Designing a Messaging System Using Enterprise Integration Patterns
I was recently sent a coding challenge where I was required to design a messaging system, diagram that design, and attach a writeup explaining my design choices.I based the structure of this system design off of the principles of Enterprise Integration Patterns (enterpriseintegrationpatterns.com).The ConstraintsEnsure no message are lost.Ensure corrupted or malformed messages cause an alert of some sort to be triggered.Permit priority-based messaging.Process messages by certain type.Collect and log information on each message such as processing time, the number of messages processed, and other related information.The SolutionThe system design document I createdThe first action the messaging system takes is to prepare the message for transit by extending and modifying its header (XML (...)
Demystified with a jargon-free exploration.(source: pexels.com)Often we hear, learn, and even use terms or phrases that we don’t fully understand. I find this to be quite common within the software development community, whether is be RESTful Web APIs, Agile methodology, Machine Learning, or some other term. This isn’t necessarily a bad thing, but it’s important to understand when you truly know something and when you just know the name for it.For me, Systems Programming is one such term. I’d like to try and explain, using simple language, what this means.What is a System?Before we can understand what Systems Programming entails, we first need to understand what a System is. Software tends to fall into one of two camps, system software and application software.System software is computer (...)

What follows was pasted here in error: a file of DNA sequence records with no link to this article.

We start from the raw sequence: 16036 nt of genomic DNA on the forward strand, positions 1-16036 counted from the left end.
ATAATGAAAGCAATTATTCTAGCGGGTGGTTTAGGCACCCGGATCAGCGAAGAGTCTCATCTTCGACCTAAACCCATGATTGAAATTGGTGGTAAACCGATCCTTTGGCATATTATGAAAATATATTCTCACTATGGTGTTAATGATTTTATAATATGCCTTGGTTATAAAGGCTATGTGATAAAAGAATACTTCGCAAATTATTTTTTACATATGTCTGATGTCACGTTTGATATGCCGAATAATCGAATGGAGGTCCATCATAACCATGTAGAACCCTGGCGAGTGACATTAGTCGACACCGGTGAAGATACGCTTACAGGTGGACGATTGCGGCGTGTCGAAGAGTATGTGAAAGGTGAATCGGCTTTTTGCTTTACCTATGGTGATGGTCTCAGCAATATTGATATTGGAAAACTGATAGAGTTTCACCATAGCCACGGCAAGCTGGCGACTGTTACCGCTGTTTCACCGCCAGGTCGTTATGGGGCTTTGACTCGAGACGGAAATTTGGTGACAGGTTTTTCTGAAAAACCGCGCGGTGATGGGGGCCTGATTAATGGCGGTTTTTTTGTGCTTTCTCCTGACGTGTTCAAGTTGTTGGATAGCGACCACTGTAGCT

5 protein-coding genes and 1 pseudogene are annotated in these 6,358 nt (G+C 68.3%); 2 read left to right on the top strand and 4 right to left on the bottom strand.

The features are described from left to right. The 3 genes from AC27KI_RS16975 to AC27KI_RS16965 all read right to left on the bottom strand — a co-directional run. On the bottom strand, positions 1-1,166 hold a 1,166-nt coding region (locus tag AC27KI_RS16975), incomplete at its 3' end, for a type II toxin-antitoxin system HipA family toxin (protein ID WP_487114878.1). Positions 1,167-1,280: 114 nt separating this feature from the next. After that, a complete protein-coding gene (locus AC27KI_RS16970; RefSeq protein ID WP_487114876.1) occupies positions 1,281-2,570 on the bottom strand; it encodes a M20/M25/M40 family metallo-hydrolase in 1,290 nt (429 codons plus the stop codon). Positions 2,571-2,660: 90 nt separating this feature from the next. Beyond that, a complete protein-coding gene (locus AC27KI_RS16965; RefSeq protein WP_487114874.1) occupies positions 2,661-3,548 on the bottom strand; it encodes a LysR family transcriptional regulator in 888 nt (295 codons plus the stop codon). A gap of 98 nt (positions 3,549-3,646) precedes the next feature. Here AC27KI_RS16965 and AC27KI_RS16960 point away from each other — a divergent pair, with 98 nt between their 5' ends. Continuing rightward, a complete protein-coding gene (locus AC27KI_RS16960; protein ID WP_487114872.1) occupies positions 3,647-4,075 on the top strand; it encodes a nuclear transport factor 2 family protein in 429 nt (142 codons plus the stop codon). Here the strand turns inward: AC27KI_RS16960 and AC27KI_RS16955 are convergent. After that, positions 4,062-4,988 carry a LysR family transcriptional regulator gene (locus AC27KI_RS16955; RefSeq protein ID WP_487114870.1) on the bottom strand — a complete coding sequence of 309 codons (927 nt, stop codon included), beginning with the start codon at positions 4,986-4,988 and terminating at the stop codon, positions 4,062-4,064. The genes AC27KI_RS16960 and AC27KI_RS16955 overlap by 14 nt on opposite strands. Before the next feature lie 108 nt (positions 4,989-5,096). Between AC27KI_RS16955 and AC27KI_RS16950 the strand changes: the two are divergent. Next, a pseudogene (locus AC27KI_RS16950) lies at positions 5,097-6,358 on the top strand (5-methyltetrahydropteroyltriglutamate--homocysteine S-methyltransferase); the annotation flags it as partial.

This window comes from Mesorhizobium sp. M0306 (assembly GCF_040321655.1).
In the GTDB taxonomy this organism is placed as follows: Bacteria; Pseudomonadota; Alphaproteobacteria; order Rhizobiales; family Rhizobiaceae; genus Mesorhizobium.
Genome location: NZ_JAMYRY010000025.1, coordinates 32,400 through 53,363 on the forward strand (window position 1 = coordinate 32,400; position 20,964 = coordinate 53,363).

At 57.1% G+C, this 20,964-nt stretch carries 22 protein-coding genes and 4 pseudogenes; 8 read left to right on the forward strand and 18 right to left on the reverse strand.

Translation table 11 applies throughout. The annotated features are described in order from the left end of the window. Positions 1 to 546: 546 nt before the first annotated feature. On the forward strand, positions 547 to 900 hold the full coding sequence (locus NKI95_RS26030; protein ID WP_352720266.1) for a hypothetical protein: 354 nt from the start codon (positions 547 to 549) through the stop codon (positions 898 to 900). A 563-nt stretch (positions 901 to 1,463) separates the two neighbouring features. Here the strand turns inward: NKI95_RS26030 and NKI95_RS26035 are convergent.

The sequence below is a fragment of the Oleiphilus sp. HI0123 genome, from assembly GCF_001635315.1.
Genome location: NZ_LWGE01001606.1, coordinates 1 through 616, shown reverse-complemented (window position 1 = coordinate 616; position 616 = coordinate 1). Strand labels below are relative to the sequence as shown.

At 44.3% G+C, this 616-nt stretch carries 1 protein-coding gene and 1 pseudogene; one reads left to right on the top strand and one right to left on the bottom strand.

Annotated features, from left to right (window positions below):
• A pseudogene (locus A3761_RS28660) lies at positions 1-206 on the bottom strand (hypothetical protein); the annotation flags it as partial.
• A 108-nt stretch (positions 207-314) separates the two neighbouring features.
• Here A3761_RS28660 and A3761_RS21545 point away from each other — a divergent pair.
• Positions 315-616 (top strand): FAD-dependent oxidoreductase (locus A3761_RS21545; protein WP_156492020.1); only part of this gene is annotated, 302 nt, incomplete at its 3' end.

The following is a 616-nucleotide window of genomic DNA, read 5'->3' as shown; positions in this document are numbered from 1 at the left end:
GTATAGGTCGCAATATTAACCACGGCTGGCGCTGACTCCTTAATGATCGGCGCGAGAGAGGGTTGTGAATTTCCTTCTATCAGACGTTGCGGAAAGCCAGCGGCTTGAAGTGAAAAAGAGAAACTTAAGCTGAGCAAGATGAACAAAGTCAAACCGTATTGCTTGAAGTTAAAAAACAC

Three Mental Maps for Complex, Dynamic and Beneficial #networking
Networking is the art of sharing and augmenting generalized benefits.In this sense, it means growing and sharing resources and connections that benefit everyone.The secret to it is that ‘everyone’ doesn’t just mean the person you happen to be talking to at the time.Connecting with you is useful to them to the degree to which it will enhance their ability to benefit their own network.It is as simple as that, so the first step to networking is making sure your primary aim is not self-serving.When you come from a place of wanting to enact the benefits for everyone, including the people you’re currently interacting with, there will be a genuine human authenticity about your speech, and a warmth of character which transcends other limits.These are the intangibles of charm and character, and (...)
The “systems” effect as viewed through the Western media in #syria
AFP reporter Sammy Ketz takes cover during snipper fire in the Syrian town of Maalula. (Photo: AFP-Anwar Amro) AFP reporter Sammy Ketz takes cover during snipper fire in the Syrian town of Maalula. (Photo: AFP-Anwar Amro)
At first glance, he appears like a model of high-caliber, professional #Journalism. The German reporter heads to the Syrian city of #Aleppo, the scene of fierce battles between the two sides of the conflict, documenting everything with photos and videos on his way. Thirty seconds into his televised report, the reporter, who is wearing an ordinary jacket, says, “It’s better to wear an additional ordinary jacket over the bulletproof vest to conceal the press label. We are told the soldiers on the other side (...)